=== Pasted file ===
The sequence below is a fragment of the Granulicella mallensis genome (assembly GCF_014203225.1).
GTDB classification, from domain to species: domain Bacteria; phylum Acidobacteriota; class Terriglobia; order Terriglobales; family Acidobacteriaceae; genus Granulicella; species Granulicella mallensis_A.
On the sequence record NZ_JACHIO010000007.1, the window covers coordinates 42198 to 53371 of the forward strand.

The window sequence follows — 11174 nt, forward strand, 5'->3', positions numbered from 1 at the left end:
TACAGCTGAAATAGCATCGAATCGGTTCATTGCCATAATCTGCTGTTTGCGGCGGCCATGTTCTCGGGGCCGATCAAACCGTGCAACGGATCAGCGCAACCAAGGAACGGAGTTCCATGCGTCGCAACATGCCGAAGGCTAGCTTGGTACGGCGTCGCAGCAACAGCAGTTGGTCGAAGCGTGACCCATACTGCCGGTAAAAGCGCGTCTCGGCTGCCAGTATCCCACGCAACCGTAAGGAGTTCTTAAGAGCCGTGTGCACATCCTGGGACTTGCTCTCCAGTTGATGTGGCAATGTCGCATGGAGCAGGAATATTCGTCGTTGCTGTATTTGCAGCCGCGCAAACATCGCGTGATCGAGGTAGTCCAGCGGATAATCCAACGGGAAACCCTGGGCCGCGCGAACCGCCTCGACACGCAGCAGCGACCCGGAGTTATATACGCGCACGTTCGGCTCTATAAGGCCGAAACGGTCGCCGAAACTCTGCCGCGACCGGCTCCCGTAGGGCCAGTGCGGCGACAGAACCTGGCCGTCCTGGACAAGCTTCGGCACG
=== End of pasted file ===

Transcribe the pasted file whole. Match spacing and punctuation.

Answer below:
The sequence below is a fragment of the Granulicella mallensis genome (assembly GCF_014203225.1).
GTDB classification, from domain to species: domain Bacteria; phylum Acidobacteriota; class Terriglobia; order Terriglobales; family Acidobacteriaceae; genus Granulicella; species Granulicella mallensis_A.
On the sequence record NZ_JACHIO010000007.1, the window covers coordinates 42198 to 53371 of the forward strand.

The window sequence follows — 11174 nt, forward strand, 5'->3', positions numbered from 1 at the left end:
TACAGCTGAAATAGCATCGAATCGGTTCATTGCCATAATCTGCTGTTTGCGGCGGCCATGTTCTCGGGGCCGATCAAACCGTGCAACGGATCAGCGCAACCAAGGAACGGAGTTCCATGCGTCGCAACATGCCGAAGGCTAGCTTGGTACGGCGTCGCAGCAACAGCAGTTGGTCGAAGCGTGACCCATACTGCCGGTAAAAGCGCGTCTCGGCTGCCAGTATCCCACGCAACCGTAAGGAGTTCTTAAGAGCCGTGTGCACATCCTGGGACTTGCTCTCCAGTTGATGTGGCAATGTCGCATGGAGCAGGAATATTCGTCGTTGCTGTATTTGCAGCCGCGCAAACATCGCGTGATCGAGGTAGTCCAGCGGATAATCCAACGGGAAACCCTGGGCCGCGCGAACCGCCTCGACACGCAGCAGCGACCCGGAGTTATATACGCGCACGTTCGGCTCTATAAGGCCGAAACGGTCGCCGAAACTCTGCCGCGACCGGCTCCCGTAGGGCCAGTGCGGCGACAGAACCTGGCCGTCCTGGACAAGCTTCGGCACG